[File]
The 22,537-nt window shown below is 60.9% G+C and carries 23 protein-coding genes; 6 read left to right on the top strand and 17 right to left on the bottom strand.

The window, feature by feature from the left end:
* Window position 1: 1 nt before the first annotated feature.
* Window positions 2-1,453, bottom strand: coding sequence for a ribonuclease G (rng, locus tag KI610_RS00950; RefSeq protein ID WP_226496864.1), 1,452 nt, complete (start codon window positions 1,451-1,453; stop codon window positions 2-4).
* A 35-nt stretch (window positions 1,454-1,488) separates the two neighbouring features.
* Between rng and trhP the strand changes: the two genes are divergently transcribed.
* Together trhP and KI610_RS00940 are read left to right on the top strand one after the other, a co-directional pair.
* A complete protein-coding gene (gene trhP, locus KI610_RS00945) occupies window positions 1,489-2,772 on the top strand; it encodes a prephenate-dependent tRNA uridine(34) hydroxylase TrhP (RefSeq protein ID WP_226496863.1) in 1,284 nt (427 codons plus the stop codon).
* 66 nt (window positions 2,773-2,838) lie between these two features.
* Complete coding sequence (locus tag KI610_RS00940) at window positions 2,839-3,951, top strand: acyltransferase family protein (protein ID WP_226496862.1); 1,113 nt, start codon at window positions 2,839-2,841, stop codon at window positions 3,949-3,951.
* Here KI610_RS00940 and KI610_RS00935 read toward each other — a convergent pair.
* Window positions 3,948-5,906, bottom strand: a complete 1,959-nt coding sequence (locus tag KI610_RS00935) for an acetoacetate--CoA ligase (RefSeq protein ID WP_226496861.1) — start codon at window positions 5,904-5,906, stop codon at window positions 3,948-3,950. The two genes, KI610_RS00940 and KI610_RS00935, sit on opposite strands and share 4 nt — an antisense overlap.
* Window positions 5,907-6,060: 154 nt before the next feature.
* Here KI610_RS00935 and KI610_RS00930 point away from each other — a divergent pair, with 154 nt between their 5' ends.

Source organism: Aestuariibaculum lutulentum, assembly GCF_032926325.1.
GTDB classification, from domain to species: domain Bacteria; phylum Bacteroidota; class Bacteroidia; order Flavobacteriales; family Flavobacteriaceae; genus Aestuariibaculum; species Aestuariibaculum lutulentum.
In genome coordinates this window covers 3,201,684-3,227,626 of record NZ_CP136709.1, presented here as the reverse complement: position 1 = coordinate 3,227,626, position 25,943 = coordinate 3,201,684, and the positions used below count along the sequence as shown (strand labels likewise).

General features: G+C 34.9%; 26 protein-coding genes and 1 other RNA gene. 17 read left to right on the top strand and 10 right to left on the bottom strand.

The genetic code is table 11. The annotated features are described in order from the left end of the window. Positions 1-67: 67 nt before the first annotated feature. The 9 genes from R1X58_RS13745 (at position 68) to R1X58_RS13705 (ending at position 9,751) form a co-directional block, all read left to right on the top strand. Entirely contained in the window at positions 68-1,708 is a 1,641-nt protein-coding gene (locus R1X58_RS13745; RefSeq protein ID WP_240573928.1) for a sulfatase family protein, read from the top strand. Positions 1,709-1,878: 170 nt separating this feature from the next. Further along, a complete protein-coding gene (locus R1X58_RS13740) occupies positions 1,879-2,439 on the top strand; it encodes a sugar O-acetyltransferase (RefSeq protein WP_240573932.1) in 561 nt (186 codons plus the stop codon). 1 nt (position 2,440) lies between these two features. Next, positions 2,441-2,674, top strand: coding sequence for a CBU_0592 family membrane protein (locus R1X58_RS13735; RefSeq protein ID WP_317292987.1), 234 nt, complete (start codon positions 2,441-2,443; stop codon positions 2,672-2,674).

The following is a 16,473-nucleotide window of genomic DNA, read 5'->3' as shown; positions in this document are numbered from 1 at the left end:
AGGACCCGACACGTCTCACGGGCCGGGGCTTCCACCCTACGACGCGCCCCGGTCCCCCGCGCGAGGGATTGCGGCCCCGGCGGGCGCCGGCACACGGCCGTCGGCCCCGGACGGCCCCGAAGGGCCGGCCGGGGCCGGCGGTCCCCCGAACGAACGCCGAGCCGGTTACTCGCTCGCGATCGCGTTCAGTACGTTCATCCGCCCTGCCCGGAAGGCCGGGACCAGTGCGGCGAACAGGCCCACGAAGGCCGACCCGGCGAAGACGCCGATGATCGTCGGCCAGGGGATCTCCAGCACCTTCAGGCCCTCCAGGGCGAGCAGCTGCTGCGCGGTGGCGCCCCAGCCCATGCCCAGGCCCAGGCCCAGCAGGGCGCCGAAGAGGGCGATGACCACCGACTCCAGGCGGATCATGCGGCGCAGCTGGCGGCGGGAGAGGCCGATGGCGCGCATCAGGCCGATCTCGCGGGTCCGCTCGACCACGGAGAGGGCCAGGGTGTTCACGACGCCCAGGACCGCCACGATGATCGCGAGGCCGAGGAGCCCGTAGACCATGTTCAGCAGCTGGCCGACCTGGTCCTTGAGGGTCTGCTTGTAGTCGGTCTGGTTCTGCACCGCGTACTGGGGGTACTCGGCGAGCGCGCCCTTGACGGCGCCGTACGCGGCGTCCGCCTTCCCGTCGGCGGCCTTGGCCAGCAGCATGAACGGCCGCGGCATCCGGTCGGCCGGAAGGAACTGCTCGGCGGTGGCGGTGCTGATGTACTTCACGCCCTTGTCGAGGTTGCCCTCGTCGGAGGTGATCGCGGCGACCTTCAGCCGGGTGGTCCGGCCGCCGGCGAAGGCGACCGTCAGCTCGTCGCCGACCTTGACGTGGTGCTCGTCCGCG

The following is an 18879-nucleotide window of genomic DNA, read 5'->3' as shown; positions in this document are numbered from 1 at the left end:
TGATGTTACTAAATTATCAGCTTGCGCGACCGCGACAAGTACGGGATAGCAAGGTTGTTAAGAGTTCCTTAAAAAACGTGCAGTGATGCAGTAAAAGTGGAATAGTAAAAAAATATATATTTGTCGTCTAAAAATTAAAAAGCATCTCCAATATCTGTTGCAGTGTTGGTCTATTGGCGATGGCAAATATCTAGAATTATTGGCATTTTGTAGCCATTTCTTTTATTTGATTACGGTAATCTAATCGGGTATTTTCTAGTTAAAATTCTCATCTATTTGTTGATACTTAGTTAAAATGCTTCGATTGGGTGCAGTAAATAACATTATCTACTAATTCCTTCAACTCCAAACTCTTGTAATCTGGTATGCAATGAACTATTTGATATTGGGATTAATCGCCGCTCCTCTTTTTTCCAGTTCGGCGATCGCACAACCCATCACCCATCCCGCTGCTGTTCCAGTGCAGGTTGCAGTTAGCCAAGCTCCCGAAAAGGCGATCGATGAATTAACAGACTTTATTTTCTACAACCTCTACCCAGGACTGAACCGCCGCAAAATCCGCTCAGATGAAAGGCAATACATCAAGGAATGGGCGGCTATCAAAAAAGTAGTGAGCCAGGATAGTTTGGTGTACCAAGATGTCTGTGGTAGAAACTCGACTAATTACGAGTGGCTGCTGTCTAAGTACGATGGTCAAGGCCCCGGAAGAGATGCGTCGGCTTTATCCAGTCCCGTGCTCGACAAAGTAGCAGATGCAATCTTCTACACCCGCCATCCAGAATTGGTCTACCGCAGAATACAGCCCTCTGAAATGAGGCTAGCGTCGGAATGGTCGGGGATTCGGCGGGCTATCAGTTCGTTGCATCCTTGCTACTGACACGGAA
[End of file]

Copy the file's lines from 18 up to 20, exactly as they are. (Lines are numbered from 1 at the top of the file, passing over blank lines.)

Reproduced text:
General features: G+C 34.9%; 26 protein-coding genes and 1 other RNA gene. 17 read left to right on the top strand and 10 right to left on the bottom strand.

The genetic code is table 11. The annotated features are described in order from the left end of the window. Positions 1-67: 67 nt before the first annotated feature. The 9 genes from R1X58_RS13745 (at position 68) to R1X58_RS13705 (ending at position 9,751) form a co-directional block, all read left to right on the top strand. Entirely contained in the window at positions 68-1,708 is a 1,641-nt protein-coding gene (locus R1X58_RS13745; RefSeq protein ID WP_240573928.1) for a sulfatase family protein, read from the top strand. Positions 1,709-1,878: 170 nt separating this feature from the next. Further along, a complete protein-coding gene (locus R1X58_RS13740) occupies positions 1,879-2,439 on the top strand; it encodes a sugar O-acetyltransferase (RefSeq protein WP_240573932.1) in 561 nt (186 codons plus the stop codon). 1 nt (position 2,440) lies between these two features. Next, positions 2,441-2,674, top strand: coding sequence for a CBU_0592 family membrane protein (locus R1X58_RS13735; RefSeq protein ID WP_317292987.1), 234 nt, complete (start codon positions 2,441-2,443; stop codon positions 2,672-2,674).

The following is a 16,473-nucleotide window of genomic DNA, read 5'->3' as shown; positions in this document are numbered from 1 at the left end: